(461f) Optimization of Black-Box Problems Using Smolyak Grids and Polynomial Approximations

Boukouvala, F., Georgia Institute of Technology
Kieslich, C. A., Texas A&M University
A new black-box surrogate-based optimization method is proposed, which aims to converge to the global optimum of box-constrained problems using only input-output data. Optimization methods that are based on the exchange of designed data-streams between the optimization solver and the data-generating system (simulation or experiment) have gained significant interest recently [1-3]. The number of applications of data-dependent optimization methods is already large, spanning a wide range of areas such as mechanical and structural design, complex flowsheet optimization and process synthesis, geosciences, parameter estimation of large ODE systems, and many more. Several challenges still exist in terms of the computational tractability of the methods as the problem size increases, especially since the cost of the simulation/experiment limits the amount of data that can be exchanged. Moreover, due to the lack of algebraic forms and derivatives, convergence to optimality reliably and in a finite number of iterations is hard to achieve for a wide range of problems. As a result there is a high interest for black-box optimization methods that locate better solutions by globally searching the feasible space and converging to optimal solutions with improved convergence rates and a limited number of samples.

The proposed work tests the performance of a new surrogate-based optimization algorithm that is based on Smolyak-grid sampling and polynomial interpolation, which have been predominantly used for numerical integration [4]. The algorithm starts with a global search of the multidimensional space, using a Smolyak grid [5] which is constructed using Chebyshev extrema in the one-dimensional space. The collected samples are used to fit polynomial interpolants, which are used as surrogates towards the search for the optimum. The developed algorithm adaptively refines the grid by collecting new points in promising regions, and iteratively refines the search space around the incumbent sample until the search domain reaches a minimum size and convergence has been attained. The algorithm is tested on a large set of benchmark problems and its performance is compared to a recent algorithm for global optimization of grey-box problems using quadratic, kriging and radial basis functions [6]. It is shown that the proposed algorithm has a consistently reliable performance for the majority of test problems, which does not depend on the initialization of the sampling set. It will be shown that this reliability in performance is attributed to the use of Chebyshev-based sparse grids, which have been shown to approximate complex functions with low error bounds.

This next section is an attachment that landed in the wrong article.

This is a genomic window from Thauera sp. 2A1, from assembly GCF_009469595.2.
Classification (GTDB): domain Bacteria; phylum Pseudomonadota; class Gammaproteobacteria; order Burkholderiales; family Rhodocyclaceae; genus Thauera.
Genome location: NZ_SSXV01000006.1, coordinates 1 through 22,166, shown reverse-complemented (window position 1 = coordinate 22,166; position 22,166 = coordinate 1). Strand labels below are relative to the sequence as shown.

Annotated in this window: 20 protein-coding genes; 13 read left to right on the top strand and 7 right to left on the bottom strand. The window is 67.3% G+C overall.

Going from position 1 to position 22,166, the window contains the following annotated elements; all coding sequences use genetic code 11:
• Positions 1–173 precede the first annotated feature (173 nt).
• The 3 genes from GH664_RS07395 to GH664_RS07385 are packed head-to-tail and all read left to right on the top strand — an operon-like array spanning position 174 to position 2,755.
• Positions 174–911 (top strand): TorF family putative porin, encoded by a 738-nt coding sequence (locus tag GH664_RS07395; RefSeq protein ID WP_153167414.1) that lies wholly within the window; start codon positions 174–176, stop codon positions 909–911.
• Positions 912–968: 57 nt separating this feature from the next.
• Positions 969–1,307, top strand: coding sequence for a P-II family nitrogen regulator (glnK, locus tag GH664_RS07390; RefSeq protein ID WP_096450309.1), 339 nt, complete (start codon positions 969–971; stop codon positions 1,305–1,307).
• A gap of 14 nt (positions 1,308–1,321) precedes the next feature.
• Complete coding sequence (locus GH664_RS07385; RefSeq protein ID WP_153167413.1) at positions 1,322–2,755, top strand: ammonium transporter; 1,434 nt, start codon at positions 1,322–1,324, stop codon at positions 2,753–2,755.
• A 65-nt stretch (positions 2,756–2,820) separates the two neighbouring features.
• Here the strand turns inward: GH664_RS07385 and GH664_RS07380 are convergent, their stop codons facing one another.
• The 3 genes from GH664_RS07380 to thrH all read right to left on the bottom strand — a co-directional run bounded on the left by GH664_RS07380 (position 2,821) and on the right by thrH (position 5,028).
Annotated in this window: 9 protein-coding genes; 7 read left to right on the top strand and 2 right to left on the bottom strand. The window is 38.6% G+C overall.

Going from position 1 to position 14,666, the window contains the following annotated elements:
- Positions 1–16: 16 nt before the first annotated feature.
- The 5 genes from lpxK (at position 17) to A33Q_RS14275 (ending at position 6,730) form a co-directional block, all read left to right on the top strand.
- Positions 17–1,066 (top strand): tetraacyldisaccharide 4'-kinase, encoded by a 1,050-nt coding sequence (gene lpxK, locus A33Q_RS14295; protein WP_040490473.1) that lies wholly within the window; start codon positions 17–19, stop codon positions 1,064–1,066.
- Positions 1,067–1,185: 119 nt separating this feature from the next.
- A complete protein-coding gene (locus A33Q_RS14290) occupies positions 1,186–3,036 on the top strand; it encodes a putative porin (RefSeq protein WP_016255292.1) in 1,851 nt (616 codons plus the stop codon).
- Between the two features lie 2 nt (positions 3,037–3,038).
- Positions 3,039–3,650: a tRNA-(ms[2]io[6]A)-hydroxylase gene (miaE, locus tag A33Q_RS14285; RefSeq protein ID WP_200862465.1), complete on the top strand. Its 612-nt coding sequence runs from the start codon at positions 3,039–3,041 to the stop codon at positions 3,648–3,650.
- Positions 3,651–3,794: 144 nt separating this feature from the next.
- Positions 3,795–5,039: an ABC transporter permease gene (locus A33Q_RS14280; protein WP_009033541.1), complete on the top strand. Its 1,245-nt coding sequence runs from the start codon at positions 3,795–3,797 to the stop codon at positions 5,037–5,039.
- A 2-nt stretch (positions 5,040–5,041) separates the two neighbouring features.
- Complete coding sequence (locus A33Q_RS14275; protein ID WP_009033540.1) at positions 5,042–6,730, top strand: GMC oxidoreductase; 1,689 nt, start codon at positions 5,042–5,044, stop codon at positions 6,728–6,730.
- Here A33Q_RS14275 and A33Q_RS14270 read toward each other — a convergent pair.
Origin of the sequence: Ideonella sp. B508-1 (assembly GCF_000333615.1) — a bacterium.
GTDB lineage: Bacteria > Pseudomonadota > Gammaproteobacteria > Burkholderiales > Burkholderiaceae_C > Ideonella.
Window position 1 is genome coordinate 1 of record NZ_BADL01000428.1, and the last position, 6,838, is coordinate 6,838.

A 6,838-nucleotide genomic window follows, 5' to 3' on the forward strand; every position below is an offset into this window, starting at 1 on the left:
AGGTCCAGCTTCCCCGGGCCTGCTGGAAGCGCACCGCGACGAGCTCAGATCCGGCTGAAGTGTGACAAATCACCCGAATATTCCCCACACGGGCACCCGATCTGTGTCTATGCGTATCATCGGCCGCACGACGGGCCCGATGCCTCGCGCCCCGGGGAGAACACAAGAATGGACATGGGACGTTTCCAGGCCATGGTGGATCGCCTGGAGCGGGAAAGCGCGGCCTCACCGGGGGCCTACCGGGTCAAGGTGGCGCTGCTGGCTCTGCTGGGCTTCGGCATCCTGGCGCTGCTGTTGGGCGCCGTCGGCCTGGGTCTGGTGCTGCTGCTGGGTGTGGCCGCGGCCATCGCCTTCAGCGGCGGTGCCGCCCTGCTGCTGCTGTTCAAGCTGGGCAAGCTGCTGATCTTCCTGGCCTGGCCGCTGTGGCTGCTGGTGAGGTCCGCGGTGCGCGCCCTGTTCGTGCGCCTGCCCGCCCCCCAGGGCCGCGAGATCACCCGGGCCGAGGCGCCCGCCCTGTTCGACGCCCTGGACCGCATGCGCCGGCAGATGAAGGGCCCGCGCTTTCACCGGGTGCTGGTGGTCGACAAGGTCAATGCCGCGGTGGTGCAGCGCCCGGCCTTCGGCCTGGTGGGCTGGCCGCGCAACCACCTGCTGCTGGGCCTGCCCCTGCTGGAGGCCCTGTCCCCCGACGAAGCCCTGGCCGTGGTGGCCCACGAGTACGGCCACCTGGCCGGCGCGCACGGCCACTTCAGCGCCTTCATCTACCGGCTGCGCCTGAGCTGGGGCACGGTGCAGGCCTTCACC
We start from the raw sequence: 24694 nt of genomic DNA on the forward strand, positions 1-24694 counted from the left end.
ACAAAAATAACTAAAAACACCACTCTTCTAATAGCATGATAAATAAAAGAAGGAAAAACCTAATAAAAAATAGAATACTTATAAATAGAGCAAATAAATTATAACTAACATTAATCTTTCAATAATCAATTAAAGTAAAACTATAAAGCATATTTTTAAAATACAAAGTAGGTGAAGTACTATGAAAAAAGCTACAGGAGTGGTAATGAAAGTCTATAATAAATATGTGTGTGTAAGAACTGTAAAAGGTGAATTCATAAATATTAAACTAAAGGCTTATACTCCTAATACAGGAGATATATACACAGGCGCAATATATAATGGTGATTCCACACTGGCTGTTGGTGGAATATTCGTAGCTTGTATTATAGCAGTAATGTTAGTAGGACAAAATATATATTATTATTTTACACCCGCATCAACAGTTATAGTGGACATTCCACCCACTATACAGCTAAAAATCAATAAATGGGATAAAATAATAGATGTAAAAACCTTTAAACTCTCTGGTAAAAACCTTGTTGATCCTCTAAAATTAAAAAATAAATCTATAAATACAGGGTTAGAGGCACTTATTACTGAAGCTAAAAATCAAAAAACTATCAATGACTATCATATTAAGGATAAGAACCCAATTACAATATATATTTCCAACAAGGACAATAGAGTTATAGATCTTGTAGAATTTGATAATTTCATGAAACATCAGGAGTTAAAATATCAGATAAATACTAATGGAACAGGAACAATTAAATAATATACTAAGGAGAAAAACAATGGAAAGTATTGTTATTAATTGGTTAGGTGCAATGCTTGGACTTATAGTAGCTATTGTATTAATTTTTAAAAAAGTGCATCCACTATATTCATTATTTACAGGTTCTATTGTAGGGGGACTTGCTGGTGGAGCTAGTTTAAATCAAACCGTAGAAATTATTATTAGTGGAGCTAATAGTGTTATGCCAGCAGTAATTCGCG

This work is dedicated to the authors' mentor and postdoctoral advisor, Christodoulos Floudas, who introduced the authors to this area.


1. Conn, A.R., K. Scheinberg, and L.N. Vicente, Introduction to derivative-free optimization. 2009, Philadelphia: SIAM.

2. Boukouvala, F., R. Misener, and C.A. Floudas, Global optimization advances in Mixed-Integer Nonlinear Programming, MINLP, and Constrained Derivative-Free Optimization, CDFO. European Journal of Operational Research, 2016. 252(3): p. 701-727

3. Rios, L.M. and N.V. Sahinidis, Derivative-free optimization: a review of algorithms and comparison of software implementations. Journal of Global Optimization, 2013. 56(3): p. 1247-1293

4. Gerstner, T. and M. Griebel, Numerical integration using sparse grids. Numerical Algorithms, 1998. 18(3-4): p. 209-232.

5. Smolyak, S.A. Quadrature and interpolation formulas for tensor products of certain classes of functions. in Dokl. Akad. Nauk SSSR. 1963.

6. Boukouvala, F. and C.A. Floudas, ARGONAUT: AlgoRithms for Global Optimization of coNstrAined grey-box compUTational problems. Optimization Letters, 2016: p. 1-19.